Now I absolutely believe that the Bible is God-breathed… inspired by God and that it is fundamental to our faith.
But the right way to understand it is not to pick out isolated verses and take them always literally, but to follow the grand sweep of Scripture, and to interpret it in the light of Jesus Christ, the keynotes of whose ministry are acceptance, welcome, forgiveness and mercy.
There are some in the church who take this text from Timothy as meaning that the Bible is the infallible, unchanging, fixed and rigid word of God, which cannot be questioned. And there is no other yardstick by which our life-styles should be judged.
But that is not the position of the Church of England.
The students at Westcott House will be taught, as indeed were those across the road, that the word of God is mediated to us through Scripture, Tradition and Reason, and that we must use all three to guide us. When we do, we will realise that our understanding of God and of his world and of his will must inevitably develop and change. As the Pope said, we are not inspecting a museum, but drinking from a living source.
Let me give you an example of how this works: there are plenty of verses in the Bible which could be used to justify slavery, but we have come to realise that it is completely incompatible with the gospel.
It is true that St Paul said to the Colossians “Slaves, obey your earthly masters in everything….”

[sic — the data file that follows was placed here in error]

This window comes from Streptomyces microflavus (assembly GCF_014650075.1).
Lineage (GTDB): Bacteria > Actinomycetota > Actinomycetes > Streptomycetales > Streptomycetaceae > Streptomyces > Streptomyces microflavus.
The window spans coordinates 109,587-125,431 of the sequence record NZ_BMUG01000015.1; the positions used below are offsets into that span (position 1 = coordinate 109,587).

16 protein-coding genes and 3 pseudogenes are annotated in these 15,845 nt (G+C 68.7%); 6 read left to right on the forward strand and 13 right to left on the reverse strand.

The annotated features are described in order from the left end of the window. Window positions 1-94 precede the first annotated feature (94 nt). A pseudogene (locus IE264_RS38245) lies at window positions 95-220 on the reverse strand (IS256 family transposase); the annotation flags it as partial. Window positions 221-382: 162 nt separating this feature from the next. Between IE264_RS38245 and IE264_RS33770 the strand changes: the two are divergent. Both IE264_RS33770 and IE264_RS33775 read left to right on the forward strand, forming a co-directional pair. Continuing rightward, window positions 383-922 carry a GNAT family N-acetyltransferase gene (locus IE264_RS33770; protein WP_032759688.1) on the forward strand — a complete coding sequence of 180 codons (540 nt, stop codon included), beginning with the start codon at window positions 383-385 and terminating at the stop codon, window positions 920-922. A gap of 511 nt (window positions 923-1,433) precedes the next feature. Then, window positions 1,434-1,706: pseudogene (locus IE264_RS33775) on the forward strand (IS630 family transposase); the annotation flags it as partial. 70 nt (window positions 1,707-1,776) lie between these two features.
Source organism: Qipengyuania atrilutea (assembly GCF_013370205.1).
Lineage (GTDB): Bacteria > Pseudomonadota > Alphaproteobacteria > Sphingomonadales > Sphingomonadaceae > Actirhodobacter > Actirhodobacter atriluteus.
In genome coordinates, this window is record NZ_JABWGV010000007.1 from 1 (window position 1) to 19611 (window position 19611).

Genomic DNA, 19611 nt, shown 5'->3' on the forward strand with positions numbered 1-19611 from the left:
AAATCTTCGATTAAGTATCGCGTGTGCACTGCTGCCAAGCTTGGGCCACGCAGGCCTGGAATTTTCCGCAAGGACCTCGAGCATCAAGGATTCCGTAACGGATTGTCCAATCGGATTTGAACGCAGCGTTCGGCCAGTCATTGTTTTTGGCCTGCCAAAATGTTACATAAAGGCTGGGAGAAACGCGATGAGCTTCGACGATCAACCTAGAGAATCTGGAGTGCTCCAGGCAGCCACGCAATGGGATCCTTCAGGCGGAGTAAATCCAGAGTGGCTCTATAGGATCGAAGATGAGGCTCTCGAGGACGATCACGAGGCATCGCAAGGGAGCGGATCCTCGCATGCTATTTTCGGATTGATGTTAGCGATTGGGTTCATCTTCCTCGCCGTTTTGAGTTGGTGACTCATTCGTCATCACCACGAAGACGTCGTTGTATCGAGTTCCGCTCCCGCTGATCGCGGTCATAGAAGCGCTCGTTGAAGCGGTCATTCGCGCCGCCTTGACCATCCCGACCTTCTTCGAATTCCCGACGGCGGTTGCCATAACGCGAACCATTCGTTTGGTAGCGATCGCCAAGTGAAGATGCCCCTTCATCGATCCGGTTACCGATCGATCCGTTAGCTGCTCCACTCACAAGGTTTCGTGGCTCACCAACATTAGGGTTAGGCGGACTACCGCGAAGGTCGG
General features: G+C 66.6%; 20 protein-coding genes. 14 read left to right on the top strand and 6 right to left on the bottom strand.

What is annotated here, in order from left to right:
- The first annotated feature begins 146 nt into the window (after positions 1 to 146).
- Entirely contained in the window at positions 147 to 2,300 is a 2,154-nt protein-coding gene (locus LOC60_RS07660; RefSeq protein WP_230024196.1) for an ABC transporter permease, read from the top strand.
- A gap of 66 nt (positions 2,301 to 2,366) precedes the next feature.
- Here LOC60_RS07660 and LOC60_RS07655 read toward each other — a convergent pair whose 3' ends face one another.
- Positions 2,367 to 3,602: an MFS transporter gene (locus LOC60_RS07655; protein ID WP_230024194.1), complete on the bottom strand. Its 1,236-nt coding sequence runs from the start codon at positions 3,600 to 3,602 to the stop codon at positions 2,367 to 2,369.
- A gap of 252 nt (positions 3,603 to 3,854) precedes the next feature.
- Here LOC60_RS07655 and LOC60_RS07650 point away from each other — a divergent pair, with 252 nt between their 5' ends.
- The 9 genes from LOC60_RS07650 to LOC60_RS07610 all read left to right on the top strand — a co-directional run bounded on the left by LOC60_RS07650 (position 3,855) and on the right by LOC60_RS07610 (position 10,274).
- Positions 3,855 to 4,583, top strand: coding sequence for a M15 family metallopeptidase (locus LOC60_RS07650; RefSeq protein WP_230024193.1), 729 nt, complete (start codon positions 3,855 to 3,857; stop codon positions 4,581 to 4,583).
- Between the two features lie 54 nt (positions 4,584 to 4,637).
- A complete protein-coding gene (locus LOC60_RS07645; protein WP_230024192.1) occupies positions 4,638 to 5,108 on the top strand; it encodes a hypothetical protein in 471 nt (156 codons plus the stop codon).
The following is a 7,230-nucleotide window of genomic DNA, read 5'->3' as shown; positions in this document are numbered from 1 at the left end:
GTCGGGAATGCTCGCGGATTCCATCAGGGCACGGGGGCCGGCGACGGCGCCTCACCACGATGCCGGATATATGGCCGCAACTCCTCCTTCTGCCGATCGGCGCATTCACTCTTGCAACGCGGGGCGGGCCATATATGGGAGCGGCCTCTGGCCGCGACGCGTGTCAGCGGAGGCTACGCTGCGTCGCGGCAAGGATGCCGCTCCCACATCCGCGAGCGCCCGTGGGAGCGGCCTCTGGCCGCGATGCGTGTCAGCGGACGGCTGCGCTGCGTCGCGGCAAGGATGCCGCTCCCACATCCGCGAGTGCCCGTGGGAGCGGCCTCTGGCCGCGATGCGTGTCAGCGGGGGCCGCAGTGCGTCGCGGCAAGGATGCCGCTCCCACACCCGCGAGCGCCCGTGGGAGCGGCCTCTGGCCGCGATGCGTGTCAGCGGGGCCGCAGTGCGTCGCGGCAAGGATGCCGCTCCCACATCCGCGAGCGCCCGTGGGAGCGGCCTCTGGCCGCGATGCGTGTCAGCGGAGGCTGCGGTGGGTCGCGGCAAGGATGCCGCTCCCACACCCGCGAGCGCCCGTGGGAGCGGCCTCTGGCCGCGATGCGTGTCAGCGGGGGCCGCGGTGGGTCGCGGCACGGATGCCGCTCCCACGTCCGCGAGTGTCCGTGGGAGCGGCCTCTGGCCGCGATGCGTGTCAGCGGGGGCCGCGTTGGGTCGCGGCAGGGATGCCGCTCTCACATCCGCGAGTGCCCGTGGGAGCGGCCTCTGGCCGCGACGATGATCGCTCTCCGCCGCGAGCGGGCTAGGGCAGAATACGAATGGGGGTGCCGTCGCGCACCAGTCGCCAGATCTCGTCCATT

But the more William Wilberforce, Member of Parliament and an evangelical Christian studied the slave trade, the more he realised that something must be done. Reading reports of how young Africans were kidnapped 700 at a time and blindfolded as they were loaded into the hold of ships where there was space for no more than 100; chained together, flogged at any sign of dissent, starved, sick and dying by the score, their bodies tipped into the sea so that
the slave traders could be sure that they delivered only healthy slaves to the plantations…the more he was absolutely determined to abolish the trade…which he did 26 years later. And it was entirely on the basis of his Christian belief that “in Christ, there is neither slave nor free, but all are one in him”
Just before the Dean baptises Ella-Mae, he will pray over the water that identifies us all with Jesus Christ who is the living water, whose love and mercy and forgiveness are shown in every encounter with him.
It is he who is the centre of our attention; he who guides us in the way we should live; he who offers us life in all its abundance.
In the silence which was called for before the bishops at the Synod of the Family began their deliberations, the crying of a three-month baby rent the air. There was no little consternation among the assembly: how could this be allowed to happen at such a solemn moment in such an august gathering?
It turns out that the sound came from the mouth of baby David Paloni, whose mother and father were attending the Synod in an official capacity; technically as ‘auditori’, that is ‘listeners’ to the debate. I can only assume, but I don’t know for sure, that, having listened, they would be expected in some way to share their thoughts with the church fathers.
How reminiscent of the occasion when the families brought their children to see Jesus, and his friends said No, you must not disturb him. His reply? “Let the little children come to me and do not hinder them for the kingdom of heaven belongs to such as these”
Surely we now understand that no one who has faith in Jesus Christ must be hindered, barred, disqualified or ejected from his kingdom.